Home Uncategorized Is The Democratization of the Music Business a Complete Failure?

Is The Democratization of the Music Business a Complete Failure?



I grew up in the 1980’s. That was the era of the big labels, big tours, and big hair! Lot’s of $$$ was made. Bands from the 60’s and early 70’s would talk about how they had been screwed but that these 80’s bands were raking it in. Go back and watch Billy Joel’s or John Fogarty’s episodes of “Behind the Music”. Bands were getting screwed over left and right from everyone including promoters, managers, and record labels. The attitude among the ruling elite of the music business was, “These are hippies. Keep ’em doped up and make sure they have a lot of groupies and they’ll be happy. They don’t know how to handle money. So, we’ll just take care of that for them.” This is why many artists from the late 60’s and early 70’s ended up penniless once the ringing in everyone’s ears had faded.

Thankfully, by the end of the 1970’s things were changing and in the 1980’s with the advent of MTV, smarter artists and a legacy of horror stories from a decade before the music artist ruled the planet. The artists of that area were some of the most influential people in the world and some of the most financially successful. Some of the 70’s and 60’s artist also enjoyed major come backs and financial success during that period. The image of the music artist. The exact opposite of today.

So what the hell happened?

Gene Simmons and many others would like to blame the current state of affairs on grunge. In the early 1990’s rock music under went an over haul. From an artistic stand point, it appears to have been necessary. Grunge was sort of a reset button and while some artists of that movement were very understated in there performances band’s like Rage Against the Machine had crowds gathered in mosh pits. It wasn’t all dark stages, depression, and shoe gazing. Keep in mind that any time there has been a major change in the world there are always several galvanizing factors. For instance, the Vietnam war, the Kennedy assassination, experimentation with psychedelic drugs and Watergate all went in to the pot that created hippy movement. It wasn’t just one factor. With that in mind let get back to the “glory days” of the late 1970’s and 1980’s.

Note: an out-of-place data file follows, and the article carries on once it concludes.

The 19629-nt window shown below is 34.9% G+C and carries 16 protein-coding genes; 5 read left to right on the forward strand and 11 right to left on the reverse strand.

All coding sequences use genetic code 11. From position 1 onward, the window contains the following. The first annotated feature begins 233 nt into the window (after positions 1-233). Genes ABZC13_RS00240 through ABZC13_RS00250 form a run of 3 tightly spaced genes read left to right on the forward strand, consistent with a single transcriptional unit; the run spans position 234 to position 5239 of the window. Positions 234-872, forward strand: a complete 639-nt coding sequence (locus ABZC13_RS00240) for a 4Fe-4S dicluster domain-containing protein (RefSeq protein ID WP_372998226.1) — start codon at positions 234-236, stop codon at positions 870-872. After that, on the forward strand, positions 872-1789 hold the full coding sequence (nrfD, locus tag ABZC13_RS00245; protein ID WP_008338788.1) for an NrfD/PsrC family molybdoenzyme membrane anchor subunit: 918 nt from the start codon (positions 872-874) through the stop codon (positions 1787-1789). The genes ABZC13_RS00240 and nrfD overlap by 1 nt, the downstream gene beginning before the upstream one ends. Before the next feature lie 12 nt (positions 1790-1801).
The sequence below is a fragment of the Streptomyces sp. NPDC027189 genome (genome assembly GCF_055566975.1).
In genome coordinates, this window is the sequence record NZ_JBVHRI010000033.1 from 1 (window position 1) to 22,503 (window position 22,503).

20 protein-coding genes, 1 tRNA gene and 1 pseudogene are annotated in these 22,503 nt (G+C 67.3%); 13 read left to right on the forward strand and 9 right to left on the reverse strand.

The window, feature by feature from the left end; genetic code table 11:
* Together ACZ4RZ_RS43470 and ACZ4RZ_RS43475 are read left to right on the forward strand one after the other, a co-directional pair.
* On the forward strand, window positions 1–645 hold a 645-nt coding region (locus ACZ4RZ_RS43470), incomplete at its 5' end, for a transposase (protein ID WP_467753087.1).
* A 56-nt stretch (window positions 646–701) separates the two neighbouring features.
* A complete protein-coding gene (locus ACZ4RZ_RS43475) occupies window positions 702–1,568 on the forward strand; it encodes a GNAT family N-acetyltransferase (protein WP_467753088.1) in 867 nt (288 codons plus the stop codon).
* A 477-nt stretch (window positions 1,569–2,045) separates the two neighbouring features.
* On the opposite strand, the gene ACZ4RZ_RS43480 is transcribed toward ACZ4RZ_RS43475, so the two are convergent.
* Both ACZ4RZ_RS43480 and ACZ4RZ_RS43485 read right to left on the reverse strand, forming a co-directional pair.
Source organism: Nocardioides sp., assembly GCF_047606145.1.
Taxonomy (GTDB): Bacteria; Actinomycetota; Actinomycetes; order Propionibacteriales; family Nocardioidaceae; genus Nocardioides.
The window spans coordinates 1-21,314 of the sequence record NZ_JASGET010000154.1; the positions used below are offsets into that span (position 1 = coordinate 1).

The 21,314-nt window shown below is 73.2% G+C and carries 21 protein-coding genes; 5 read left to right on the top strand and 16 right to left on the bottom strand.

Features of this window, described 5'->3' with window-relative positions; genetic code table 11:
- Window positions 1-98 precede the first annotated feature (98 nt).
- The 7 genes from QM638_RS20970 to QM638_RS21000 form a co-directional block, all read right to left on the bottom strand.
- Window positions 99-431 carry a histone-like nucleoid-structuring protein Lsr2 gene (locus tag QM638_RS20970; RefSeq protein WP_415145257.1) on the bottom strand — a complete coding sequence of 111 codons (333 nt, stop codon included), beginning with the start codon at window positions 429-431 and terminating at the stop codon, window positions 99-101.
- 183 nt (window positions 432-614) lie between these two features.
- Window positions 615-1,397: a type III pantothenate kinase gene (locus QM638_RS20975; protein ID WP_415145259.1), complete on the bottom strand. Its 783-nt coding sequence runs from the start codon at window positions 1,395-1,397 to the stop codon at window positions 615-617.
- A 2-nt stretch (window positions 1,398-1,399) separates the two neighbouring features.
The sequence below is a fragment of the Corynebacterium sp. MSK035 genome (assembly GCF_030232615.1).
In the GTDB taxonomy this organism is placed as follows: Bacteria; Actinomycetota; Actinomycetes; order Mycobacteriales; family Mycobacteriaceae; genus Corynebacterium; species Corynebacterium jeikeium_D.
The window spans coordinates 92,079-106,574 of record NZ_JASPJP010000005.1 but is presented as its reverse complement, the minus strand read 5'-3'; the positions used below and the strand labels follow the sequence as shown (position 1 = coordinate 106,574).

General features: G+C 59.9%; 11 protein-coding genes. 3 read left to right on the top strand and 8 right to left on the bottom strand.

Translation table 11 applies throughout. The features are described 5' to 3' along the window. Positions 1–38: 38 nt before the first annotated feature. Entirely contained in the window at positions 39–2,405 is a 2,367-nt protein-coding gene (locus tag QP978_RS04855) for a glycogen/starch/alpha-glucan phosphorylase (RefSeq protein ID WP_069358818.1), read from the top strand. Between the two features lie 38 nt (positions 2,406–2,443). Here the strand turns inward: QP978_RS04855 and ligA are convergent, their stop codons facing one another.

In the 80’s it was very expensive to record an album, master it, do a video and promote it. Record labels would spend thousands before the song or album was even released and without ever knowing what kind of return on investment they could expect. Why was it so expensive? It actually takes a village to get a band recorded, video recorded, and promoted. Many of you reading this now have learned this the hard way. We will get back to that in a minute. Albums like Purple Rain, and Born in the USA had scores of people making sure that everything got done and the it was done well. This was still no guarantee of financial success but records were really well made. The artist concentrated on writing great music. The band concentrated on playing that music perfectly live and in the studio. The video director and his team gave the video their complete attention and the people at the label worked hard to get the record and the video played and supported (paid for) the tour. It was a good model. Rather expensive but it worked, and it gave a lot of artists of that era a lot of financial and social capital. Then some one had a “better” idea…

Winy whiners whining…

So we have this well oiled machine, but still some people weren’t happy. Many artists felt that major labels controlled the business. The big evil corporations were squelching the true artists. Many cried “No fair!” That was their right to do so. The war raged for about 10 to 15 years and when the smoke cleared. The label system was dead. The indie artists had won. The music business was now completely “democratic”. We wanted a “fair” system… and guess what? We got our wish. The business is completely democratic. You can record a great sounding record in your house. There are mastering services that will master your record very well for very low price or you can even do that your self. Technology also makes creating a video very inexpensive and quick and there are literally HUNDREDS of marketing services aimed at the indie musician’s price point. The internet allows your to promote yourself all day and night practically for free. Now everyone can be a rock star!